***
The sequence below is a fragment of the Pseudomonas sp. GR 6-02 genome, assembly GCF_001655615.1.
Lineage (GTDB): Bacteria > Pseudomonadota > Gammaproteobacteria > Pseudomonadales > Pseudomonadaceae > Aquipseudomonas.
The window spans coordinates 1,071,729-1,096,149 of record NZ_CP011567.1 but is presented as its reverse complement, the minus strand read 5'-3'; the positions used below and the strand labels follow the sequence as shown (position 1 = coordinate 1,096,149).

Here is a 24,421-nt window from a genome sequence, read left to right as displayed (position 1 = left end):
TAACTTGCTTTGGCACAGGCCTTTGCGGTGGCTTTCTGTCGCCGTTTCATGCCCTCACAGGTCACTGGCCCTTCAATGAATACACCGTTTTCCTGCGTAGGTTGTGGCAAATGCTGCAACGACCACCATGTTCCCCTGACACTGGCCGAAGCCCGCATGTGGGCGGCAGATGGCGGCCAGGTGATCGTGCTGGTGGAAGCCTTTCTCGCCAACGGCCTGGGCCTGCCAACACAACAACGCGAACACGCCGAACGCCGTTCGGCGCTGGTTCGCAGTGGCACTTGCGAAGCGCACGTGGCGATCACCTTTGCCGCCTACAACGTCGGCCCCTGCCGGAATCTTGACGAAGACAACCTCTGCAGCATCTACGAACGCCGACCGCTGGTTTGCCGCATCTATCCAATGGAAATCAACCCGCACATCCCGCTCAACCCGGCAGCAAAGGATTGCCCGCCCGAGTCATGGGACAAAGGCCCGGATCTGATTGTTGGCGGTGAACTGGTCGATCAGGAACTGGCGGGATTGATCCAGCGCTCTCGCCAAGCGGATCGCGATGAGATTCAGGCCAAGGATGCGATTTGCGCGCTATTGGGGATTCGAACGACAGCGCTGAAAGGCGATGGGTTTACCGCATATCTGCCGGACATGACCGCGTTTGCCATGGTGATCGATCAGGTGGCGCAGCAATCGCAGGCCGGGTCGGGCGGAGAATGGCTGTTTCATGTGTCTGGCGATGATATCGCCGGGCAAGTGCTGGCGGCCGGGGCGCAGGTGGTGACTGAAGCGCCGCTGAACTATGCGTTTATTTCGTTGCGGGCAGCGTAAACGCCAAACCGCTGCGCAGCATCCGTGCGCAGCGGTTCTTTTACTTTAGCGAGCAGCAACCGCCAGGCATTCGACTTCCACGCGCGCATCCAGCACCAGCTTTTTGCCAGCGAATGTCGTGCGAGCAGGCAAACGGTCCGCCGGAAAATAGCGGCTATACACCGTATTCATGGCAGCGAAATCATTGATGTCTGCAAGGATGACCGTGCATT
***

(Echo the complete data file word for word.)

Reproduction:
The sequence below is a fragment of the Pseudomonas sp. GR 6-02 genome, assembly GCF_001655615.1.
Lineage (GTDB): Bacteria > Pseudomonadota > Gammaproteobacteria > Pseudomonadales > Pseudomonadaceae > Aquipseudomonas.
The window spans coordinates 1,071,729-1,096,149 of record NZ_CP011567.1 but is presented as its reverse complement, the minus strand read 5'-3'; the positions used below and the strand labels follow the sequence as shown (position 1 = coordinate 1,096,149).

Here is a 24,421-nt window from a genome sequence, read left to right as displayed (position 1 = left end):
TAACTTGCTTTGGCACAGGCCTTTGCGGTGGCTTTCTGTCGCCGTTTCATGCCCTCACAGGTCACTGGCCCTTCAATGAATACACCGTTTTCCTGCGTAGGTTGTGGCAAATGCTGCAACGACCACCATGTTCCCCTGACACTGGCCGAAGCCCGCATGTGGGCGGCAGATGGCGGCCAGGTGATCGTGCTGGTGGAAGCCTTTCTCGCCAACGGCCTGGGCCTGCCAACACAACAACGCGAACACGCCGAACGCCGTTCGGCGCTGGTTCGCAGTGGCACTTGCGAAGCGCACGTGGCGATCACCTTTGCCGCCTACAACGTCGGCCCCTGCCGGAATCTTGACGAAGACAACCTCTGCAGCATCTACGAACGCCGACCGCTGGTTTGCCGCATCTATCCAATGGAAATCAACCCGCACATCCCGCTCAACCCGGCAGCAAAGGATTGCCCGCCCGAGTCATGGGACAAAGGCCCGGATCTGATTGTTGGCGGTGAACTGGTCGATCAGGAACTGGCGGGATTGATCCAGCGCTCTCGCCAAGCGGATCGCGATGAGATTCAGGCCAAGGATGCGATTTGCGCGCTATTGGGGATTCGAACGACAGCGCTGAAAGGCGATGGGTTTACCGCATATCTGCCGGACATGACCGCGTTTGCCATGGTGATCGATCAGGTGGCGCAGCAATCGCAGGCCGGGTCGGGCGGAGAATGGCTGTTTCATGTGTCTGGCGATGATATCGCCGGGCAAGTGCTGGCGGCCGGGGCGCAGGTGGTGACTGAAGCGCCGCTGAACTATGCGTTTATTTCGTTGCGGGCAGCGTAAACGCCAAACCGCTGCGCAGCATCCGTGCGCAGCGGTTCTTTTACTTTAGCGAGCAGCAACCGCCAGGCATTCGACTTCCACGCGCGCATCCAGCACCAGCTTTTTGCCAGCGAATGTCGTGCGAGCAGGCAAACGGTCCGCCGGAAAATAGCGGCTATACACCGTATTCATGGCAGCGAAATCATTGATGTCTGCAAGGATGACCGTGCATT